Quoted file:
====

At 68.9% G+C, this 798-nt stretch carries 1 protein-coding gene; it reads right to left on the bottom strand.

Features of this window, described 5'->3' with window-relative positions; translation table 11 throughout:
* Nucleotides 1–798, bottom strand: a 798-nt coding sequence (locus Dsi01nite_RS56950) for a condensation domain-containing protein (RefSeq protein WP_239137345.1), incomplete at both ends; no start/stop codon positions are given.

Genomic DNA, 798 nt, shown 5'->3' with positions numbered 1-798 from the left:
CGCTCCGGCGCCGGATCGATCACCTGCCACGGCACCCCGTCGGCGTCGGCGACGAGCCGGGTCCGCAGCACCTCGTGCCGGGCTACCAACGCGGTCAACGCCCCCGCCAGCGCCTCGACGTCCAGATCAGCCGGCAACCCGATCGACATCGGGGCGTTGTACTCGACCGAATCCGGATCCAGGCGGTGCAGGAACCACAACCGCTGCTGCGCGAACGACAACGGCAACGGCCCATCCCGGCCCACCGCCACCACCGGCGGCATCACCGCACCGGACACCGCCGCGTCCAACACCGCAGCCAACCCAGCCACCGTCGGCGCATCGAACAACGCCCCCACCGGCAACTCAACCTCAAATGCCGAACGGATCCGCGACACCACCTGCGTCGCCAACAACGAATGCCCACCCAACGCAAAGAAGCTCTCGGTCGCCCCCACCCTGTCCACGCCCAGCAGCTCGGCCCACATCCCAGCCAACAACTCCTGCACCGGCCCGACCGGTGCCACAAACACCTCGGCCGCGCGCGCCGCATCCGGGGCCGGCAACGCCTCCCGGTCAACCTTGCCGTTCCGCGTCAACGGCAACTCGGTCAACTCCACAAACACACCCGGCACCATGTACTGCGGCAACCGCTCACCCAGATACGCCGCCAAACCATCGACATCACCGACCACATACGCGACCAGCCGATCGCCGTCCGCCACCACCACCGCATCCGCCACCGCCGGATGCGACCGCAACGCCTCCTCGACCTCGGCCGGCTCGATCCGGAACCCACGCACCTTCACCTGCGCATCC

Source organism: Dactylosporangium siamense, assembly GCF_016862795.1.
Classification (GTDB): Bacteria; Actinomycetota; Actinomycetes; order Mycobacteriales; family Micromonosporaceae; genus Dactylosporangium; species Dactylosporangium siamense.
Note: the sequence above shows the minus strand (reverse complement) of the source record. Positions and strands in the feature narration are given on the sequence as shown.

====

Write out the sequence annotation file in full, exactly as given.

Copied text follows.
At 68.9% G+C, this 798-nt stretch carries 1 protein-coding gene; it reads right to left on the bottom strand.

Features of this window, described 5'->3' with window-relative positions; translation table 11 throughout:
* Nucleotides 1–798, bottom strand: a 798-nt coding sequence (locus Dsi01nite_RS56950) for a condensation domain-containing protein (RefSeq protein WP_239137345.1), incomplete at both ends; no start/stop codon positions are given.

Genomic DNA, 798 nt, shown 5'->3' with positions numbered 1-798 from the left:
CGCTCCGGCGCCGGATCGATCACCTGCCACGGCACCCCGTCGGCGTCGGCGACGAGCCGGGTCCGCAGCACCTCGTGCCGGGCTACCAACGCGGTCAACGCCCCCGCCAGCGCCTCGACGTCCAGATCAGCCGGCAACCCGATCGACATCGGGGCGTTGTACTCGACCGAATCCGGATCCAGGCGGTGCAGGAACCACAACCGCTGCTGCGCGAACGACAACGGCAACGGCCCATCCCGGCCCACCGCCACCACCGGCGGCATCACCGCACCGGACACCGCCGCGTCCAACACCGCAGCCAACCCAGCCACCGTCGGCGCATCGAACAACGCCCCCACCGGCAACTCAACCTCAAATGCCGAACGGATCCGCGACACCACCTGCGTCGCCAACAACGAATGCCCACCCAACGCAAAGAAGCTCTCGGTCGCCCCCACCCTGTCCACGCCCAGCAGCTCGGCCCACATCCCAGCCAACAACTCCTGCACCGGCCCGACCGGTGCCACAAACACCTCGGCCGCGCGCGCCGCATCCGGGGCCGGCAACGCCTCCCGGTCAACCTTGCCGTTCCGCGTCAACGGCAACTCGGTCAACTCCACAAACACACCCGGCACCATGTACTGCGGCAACCGCTCACCCAGATACGCCGCCAAACCATCGACATCACCGACCACATACGCGACCAGCCGATCGCCGTCCGCCACCACCACCGCATCCGCCACCGCCGGATGCGACCGCAACGCCTCCTCGACCTCGGCCGGCTCGATCCGGAACCCACGCACCTTCACCTGCGCATCC

Source organism: Dactylosporangium siamense, assembly GCF_016862795.1.
Classification (GTDB): Bacteria; Actinomycetota; Actinomycetes; order Mycobacteriales; family Micromonosporaceae; genus Dactylosporangium; species Dactylosporangium siamense.
Note: the sequence above shows the minus strand (reverse complement) of the source record. Positions and strands in the feature narration are given on the sequence as shown.